‘state, viri. Quae causa viae? Quive estis in armis? Quove tenetis iter?’
(‘Halt, men. What’s the reason for your journey? Why are in arms? To where do you steer your path?’)
nihil illi tendere contra, sed celerare fugam in silvas et fidere nocti.
(They give nothing back in response, and they take off their escape into the woods and put trust in the nightshade;)
obiciunt equites sese ad divortia nota hinc atque hinc, omnemque aditum custode coronant.
(The horsemen throw themselves in directions known to them here and there, and they crown every path of escape with a guard;)
silva fuit late dumis atque ilice nigra horrida, quam densi complerant undique sentes; rara per occultos lucebat semita callis.
(The forest lies wide with thorny bushes and shivers with black ivy, which thick brush fills up completely on all sides; a thin light began to shine in their eyes from the hill paths;)
Euryalum tenebrae ramorum onerosaque praeda impediunt, fallitque timor regione viarum.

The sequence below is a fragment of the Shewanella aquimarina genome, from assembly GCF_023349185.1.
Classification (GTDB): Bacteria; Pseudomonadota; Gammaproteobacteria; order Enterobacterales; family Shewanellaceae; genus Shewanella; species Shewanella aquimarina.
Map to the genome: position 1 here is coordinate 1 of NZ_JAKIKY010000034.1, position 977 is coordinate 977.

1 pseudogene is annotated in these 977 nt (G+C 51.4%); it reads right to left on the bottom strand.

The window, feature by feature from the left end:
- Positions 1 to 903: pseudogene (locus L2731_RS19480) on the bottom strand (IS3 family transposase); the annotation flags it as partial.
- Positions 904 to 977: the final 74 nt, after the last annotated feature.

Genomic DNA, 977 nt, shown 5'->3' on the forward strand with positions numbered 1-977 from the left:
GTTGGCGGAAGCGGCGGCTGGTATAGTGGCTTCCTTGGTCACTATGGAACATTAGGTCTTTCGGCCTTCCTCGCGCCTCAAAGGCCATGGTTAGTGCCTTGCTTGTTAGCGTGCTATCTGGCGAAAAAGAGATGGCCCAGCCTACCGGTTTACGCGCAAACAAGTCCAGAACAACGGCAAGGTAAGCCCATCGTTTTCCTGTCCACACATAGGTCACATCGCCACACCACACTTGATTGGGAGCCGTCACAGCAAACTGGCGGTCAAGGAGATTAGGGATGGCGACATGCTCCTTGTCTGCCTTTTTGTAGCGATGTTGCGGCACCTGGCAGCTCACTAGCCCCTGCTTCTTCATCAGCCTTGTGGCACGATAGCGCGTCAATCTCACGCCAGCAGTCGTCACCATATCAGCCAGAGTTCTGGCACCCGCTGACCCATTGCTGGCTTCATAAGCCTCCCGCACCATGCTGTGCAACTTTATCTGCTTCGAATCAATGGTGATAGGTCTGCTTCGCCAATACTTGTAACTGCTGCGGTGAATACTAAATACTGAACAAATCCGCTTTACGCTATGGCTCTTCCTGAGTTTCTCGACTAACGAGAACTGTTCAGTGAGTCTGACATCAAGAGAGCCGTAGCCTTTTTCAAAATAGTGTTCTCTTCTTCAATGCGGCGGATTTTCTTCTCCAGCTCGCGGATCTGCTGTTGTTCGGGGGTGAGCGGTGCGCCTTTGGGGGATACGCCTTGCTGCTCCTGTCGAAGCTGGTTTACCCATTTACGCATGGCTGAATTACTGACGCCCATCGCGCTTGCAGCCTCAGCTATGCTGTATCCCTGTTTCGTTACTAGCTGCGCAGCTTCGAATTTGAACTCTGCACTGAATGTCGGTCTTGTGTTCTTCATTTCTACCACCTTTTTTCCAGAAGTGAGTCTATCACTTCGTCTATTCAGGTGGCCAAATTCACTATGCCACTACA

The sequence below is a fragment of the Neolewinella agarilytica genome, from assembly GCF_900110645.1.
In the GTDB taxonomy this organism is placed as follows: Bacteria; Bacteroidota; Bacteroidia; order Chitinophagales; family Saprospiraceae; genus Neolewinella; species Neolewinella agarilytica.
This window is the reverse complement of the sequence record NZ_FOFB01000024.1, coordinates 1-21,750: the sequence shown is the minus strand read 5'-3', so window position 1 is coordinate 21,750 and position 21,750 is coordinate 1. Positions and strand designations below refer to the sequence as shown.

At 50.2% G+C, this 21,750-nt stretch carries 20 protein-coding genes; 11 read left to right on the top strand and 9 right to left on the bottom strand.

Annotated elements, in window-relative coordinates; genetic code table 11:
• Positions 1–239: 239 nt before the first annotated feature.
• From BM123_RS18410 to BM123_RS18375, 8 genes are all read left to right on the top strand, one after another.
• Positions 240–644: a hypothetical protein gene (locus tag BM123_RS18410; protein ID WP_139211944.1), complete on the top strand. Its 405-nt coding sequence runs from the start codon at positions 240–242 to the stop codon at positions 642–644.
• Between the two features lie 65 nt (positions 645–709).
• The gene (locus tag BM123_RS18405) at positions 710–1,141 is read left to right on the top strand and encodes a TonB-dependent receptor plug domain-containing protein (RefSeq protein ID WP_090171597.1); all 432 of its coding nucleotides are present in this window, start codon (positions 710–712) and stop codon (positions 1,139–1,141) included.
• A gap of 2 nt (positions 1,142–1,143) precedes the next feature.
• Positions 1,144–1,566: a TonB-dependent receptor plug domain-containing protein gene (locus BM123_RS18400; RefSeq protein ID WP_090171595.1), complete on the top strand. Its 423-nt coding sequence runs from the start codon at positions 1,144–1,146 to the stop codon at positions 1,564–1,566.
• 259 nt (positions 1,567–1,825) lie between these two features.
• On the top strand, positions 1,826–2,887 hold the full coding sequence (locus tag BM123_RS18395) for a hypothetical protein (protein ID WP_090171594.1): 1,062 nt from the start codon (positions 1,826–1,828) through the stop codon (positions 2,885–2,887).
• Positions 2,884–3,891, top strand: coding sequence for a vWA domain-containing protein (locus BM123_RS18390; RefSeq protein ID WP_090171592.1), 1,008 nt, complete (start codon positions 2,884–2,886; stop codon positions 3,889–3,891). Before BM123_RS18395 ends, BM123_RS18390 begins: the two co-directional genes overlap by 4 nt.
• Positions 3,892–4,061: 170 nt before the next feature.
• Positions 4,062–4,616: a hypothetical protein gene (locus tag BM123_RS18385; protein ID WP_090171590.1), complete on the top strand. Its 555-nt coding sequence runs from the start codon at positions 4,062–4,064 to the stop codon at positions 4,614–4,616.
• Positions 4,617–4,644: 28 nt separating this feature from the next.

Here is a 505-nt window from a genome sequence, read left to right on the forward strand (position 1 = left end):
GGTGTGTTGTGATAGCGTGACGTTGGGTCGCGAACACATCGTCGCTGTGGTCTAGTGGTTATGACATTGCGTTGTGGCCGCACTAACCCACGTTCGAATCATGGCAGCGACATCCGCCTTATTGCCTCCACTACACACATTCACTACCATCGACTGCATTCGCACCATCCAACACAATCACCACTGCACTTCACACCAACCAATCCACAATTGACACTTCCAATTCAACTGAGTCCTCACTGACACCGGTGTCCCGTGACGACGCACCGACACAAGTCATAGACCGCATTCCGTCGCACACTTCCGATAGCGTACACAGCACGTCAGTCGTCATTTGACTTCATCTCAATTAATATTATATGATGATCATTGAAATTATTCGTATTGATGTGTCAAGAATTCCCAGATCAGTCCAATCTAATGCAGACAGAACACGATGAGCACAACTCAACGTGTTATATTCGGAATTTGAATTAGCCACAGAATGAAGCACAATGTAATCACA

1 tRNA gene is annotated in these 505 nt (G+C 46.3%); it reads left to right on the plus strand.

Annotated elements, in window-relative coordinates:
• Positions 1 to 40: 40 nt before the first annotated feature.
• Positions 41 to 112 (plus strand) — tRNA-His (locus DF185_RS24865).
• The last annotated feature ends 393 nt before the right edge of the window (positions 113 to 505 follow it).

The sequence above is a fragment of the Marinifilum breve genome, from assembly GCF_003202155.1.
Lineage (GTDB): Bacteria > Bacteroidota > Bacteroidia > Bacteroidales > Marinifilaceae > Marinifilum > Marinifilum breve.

(The branches’ shadows and the burdensome plunder slow Euryalus down, and fear deceives in his choice of paths;)
Nisus abit; iamque imprudens evaserat hostis atque locos qui post Albae de nomine dicti Albani (tum rex stabula alta Latinus habebat), ut stetit et frustra absentem respexit amicum:
(Nisus fell out of the sight; for he had already thoughtlessly evaded the enemies and places, which were named the Albae, after the spoken Albanus (at that time King Latinus used to own his high stables), so that he stood and looked backed for his absent friend in vain:
‘Euryale infelix, qua te regione reliqui? Quave sequar?’
(‘Unlucky Euryalus, where have I left you? Where ever shall I go?’)
rursus perplexum iter omne revolvens fallacis silvae simul et vestigia retro observata legit dumisque silentibus errat.
(Restepping the entire twisting path, he traces the wanderings of the woods as well as his spotted footprints, and he wanders through the rustling bushes;)
audit equos, audit strepitus et signa sequentum; nec longum in medio tempus, cum clamor ad auris pervenit ac videt Euryalum, quem iam manus omnis fraude loci et noctis, subito tumultu, oppressum rapit et conantem plurima frustra.